I could see that working for a mostly social chat, but my work team’s group chat is frequently the quickest and easiest way to distribute urgent information to everybody since we tend to be scattered all over the place. I don’t need to be updated for every message that goes it after my shift ends, but muting and unmuting it every day would be too much hassle and I’d probably forget and leave it silenced the day something really important happened. (The useless all-staff employee notification texts, on the other hand, got muted as soon as I figured out there was no unsubscribe option.)

        1. Jules the 3rd*

          Don’t those usually require 3rd party apps? I can’t find anything like that on my Android G6 native texting, and when I google, all I find is 3rd party apps.

          1. EH*

            My Android phone has some pretty sophisticated rules around priority contacts and what gets silenced when. It’s worth doing some digging in the settings and doing a bit of Googling. Other people will have this situation as well.

            For example, if you set your phone to always ring for everyone during the day and then at a particular time, go to priority-only (and don’t set the group chat to be priority), it might get the results you want.

    2. Beth*

      For texts from work specifically, there’s always the possibility that it WILL be something that needs immediate attention someday.

      1. DO NOT DISTURB*

        Do not disturb doesn’t remove the text (at least on iphone) from your main list, so you will see it as an unread chat, it just won’t interrupt you if it’s not necessary, so if you periodically check your phone, you will see it has new texts in it and can open and review on your time. I think thats a reasonable compromise especially with a boss who group chats “drive safely” at random hours.

        1. EinJungerLudendorff*

          It depends on how urgent and important the messages can get.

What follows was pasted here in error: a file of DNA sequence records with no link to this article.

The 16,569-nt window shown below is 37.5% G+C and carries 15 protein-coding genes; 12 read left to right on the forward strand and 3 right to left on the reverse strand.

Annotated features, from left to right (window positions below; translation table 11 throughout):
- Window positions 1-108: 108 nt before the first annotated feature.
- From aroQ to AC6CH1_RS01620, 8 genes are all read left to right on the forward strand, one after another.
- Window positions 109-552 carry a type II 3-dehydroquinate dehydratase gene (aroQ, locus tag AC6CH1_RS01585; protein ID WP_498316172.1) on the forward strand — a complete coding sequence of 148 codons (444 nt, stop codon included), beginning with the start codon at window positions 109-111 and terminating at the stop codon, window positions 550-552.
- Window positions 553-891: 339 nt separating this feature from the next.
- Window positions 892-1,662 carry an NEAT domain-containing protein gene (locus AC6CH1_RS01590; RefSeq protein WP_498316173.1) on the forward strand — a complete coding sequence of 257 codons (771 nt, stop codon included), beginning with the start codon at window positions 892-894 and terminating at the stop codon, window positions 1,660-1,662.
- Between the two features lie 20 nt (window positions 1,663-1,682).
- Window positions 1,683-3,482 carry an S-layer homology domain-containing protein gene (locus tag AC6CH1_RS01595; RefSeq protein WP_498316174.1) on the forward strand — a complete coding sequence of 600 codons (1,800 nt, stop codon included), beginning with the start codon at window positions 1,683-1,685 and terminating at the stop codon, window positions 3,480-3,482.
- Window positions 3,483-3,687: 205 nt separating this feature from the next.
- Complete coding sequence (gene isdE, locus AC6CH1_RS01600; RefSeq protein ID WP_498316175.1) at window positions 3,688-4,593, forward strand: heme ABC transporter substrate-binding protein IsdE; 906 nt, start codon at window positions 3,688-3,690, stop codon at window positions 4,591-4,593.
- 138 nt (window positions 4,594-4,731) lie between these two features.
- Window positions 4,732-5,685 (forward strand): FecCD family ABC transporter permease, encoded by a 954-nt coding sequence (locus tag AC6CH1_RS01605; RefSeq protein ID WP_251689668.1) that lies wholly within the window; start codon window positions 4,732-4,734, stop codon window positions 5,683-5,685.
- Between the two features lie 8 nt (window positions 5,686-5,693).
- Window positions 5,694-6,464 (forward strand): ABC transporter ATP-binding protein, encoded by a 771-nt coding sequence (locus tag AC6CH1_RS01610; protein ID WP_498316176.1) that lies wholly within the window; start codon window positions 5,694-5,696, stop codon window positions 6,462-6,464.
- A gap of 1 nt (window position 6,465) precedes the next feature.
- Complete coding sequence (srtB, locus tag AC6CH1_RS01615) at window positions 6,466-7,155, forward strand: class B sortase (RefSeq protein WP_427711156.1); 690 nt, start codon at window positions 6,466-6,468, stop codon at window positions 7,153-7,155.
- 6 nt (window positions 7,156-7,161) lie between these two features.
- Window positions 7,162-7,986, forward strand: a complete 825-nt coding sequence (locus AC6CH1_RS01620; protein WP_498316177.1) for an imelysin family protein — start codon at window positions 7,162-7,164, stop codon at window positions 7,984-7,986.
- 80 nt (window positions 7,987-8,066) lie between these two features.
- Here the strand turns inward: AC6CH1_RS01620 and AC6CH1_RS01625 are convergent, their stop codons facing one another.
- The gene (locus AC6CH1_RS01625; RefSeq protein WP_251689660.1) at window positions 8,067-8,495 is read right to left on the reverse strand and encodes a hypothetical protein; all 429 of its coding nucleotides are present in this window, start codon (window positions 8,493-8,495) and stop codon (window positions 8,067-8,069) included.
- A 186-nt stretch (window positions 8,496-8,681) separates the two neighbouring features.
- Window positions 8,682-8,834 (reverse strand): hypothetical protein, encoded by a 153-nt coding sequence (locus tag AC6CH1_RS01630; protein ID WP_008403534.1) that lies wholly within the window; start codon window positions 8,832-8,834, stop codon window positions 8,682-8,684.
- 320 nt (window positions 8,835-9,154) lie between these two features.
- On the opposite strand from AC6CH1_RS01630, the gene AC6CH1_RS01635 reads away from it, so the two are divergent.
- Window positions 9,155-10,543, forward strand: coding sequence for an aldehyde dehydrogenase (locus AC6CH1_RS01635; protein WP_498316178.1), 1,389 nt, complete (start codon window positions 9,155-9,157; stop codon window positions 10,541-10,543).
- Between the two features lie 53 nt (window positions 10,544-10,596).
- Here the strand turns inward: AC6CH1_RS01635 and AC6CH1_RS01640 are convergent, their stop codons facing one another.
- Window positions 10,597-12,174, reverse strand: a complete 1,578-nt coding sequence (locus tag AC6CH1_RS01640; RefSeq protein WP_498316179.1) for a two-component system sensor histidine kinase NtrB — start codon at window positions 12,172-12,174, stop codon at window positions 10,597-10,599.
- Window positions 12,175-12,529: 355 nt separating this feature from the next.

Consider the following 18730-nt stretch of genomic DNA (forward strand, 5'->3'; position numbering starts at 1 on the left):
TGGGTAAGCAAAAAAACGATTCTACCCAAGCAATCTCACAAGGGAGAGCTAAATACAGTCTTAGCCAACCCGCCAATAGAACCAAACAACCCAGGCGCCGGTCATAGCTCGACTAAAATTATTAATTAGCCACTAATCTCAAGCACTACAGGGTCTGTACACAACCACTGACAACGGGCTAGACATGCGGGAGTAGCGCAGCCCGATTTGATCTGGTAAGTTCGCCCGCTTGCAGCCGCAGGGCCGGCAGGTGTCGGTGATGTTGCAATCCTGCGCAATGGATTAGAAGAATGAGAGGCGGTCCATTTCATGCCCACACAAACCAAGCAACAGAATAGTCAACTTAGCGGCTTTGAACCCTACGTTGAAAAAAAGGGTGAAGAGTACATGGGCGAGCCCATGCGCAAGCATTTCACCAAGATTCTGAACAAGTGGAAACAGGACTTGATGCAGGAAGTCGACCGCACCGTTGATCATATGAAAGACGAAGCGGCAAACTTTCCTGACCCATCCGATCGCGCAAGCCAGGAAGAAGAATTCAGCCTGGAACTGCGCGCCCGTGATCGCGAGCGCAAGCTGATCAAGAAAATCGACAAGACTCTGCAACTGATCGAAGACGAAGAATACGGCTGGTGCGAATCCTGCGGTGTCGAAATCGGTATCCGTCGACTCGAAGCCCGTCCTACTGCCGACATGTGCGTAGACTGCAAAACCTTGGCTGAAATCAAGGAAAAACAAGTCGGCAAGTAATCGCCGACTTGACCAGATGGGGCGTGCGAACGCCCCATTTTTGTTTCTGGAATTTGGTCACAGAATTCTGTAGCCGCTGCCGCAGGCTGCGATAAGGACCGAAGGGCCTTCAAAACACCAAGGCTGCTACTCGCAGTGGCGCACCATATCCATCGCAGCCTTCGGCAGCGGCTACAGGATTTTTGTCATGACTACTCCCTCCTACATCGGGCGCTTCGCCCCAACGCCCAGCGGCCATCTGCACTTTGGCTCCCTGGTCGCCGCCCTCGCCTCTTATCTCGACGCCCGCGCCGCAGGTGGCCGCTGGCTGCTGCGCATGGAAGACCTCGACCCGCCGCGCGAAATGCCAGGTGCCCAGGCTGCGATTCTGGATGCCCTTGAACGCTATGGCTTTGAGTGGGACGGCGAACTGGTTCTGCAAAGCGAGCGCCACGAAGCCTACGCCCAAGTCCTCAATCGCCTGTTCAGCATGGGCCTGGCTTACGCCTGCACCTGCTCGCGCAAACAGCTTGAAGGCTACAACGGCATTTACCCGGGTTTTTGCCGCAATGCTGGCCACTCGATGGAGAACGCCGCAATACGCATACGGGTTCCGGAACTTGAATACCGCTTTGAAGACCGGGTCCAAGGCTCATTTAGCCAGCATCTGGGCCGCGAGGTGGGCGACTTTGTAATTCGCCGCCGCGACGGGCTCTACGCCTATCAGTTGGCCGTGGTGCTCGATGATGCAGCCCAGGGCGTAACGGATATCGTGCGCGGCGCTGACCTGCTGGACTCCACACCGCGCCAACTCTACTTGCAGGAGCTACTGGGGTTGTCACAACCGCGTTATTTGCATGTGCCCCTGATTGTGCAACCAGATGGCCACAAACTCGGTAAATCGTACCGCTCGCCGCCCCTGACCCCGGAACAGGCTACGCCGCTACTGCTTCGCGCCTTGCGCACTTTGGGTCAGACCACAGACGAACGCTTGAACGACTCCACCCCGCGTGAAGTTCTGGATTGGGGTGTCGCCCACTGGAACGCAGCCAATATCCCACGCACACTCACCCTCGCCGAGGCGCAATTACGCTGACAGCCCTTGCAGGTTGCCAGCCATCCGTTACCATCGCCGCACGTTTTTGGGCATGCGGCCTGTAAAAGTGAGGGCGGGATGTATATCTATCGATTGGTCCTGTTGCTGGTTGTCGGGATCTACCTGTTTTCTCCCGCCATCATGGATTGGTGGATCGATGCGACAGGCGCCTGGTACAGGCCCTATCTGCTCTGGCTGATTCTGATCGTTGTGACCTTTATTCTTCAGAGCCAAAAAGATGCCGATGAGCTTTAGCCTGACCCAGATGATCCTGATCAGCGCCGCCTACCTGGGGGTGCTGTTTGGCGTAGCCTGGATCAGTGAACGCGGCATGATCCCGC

If it now takes hours instead of minutes to respond, that’s going to have a noticable effect on whatever needed your attention. And having a quick reaction is often why people use texts instead of email.

            1. Seeking Second Childhood*

              But we don’t know if there are OTHER texts in LW’s life that ARE urgent that shouldn’t be blocked. (Young child & elderly relative come to mind.)
              It might be her personal phone not a second company phone.

              1. Myrin*

                That’s only really relevant if OP doesn’t have a smartphone, though (which is possible, of course). With a smartphone – I imagine; I have a relatively old one from 2013 and it has this feature – it’s no trouble at all to just mute individual threads so that you’d still get alerts from every other, non-muted person/group.

                1. BT*

                  Are we talking Apple or Android here? features aren’t the same between the two, so I don’t think the assumption holds.

                2. Myrin*

                  @BT, I’m personally talking about Android but I’m fairly sure I’ve heard iPhone users talk about this feature before on here.

              2. Yorick*

                We’re not talking about muting the phone. We’re talking about muting the group thread that the boss is texting “drive carefully” on. You’d still get notifications for messages about your kid or whatever.

    3. Colette*

      Because some texts could be important? Because you still have to look at the first text to know whether it’s critical or not?

      That might reduce the OP’s irritation, but it’s still going to be annoying.

    4. Miso*

      Yeah, I was very surprised to see texting referred to as an immediate medium. To me it isn’t at all, either with friends nor for work.
      If it’s really urgent, I’ll call…

      1. Invictus*

        Miso, thanks for your comment. I was starting to think I was the only one … I don’t treat my smartphone as if I am on call 24/7. If a text pings or the phone rings, I only respond if I want to.

        During work hours, I pick up or check the text right away, because my boss is paying me to be available when she is trying to reach me. If she’s texting me about something non-urgent during the work day, that’s fine.

        When I’m not working, I only answer my phone or look at a text if I feel like it. Don’t assume that I am always available and ready to let the phone rule my day.

      2. Joielle*

        Agreed! To me, calling is the only immediate medium. I see every text as it comes in (I get notifications on my watch) but I definitely don’t feel like I need to reply right away. Nothing wrong with muting the conversation or making the boss’ text ringtone silent.

        1. Elenna*

          Oh good, it’s not just me! For me the only thing I feel I have to respond to immediately are phone calls. Although my parents definitely want me to treat our Facebook group chat as immediate, so YMMV.

          OP, it might be worth asking your boss what she expects with these after-hours texts? Maybe she would be 100% fine with you waiting till a convenient time to check them!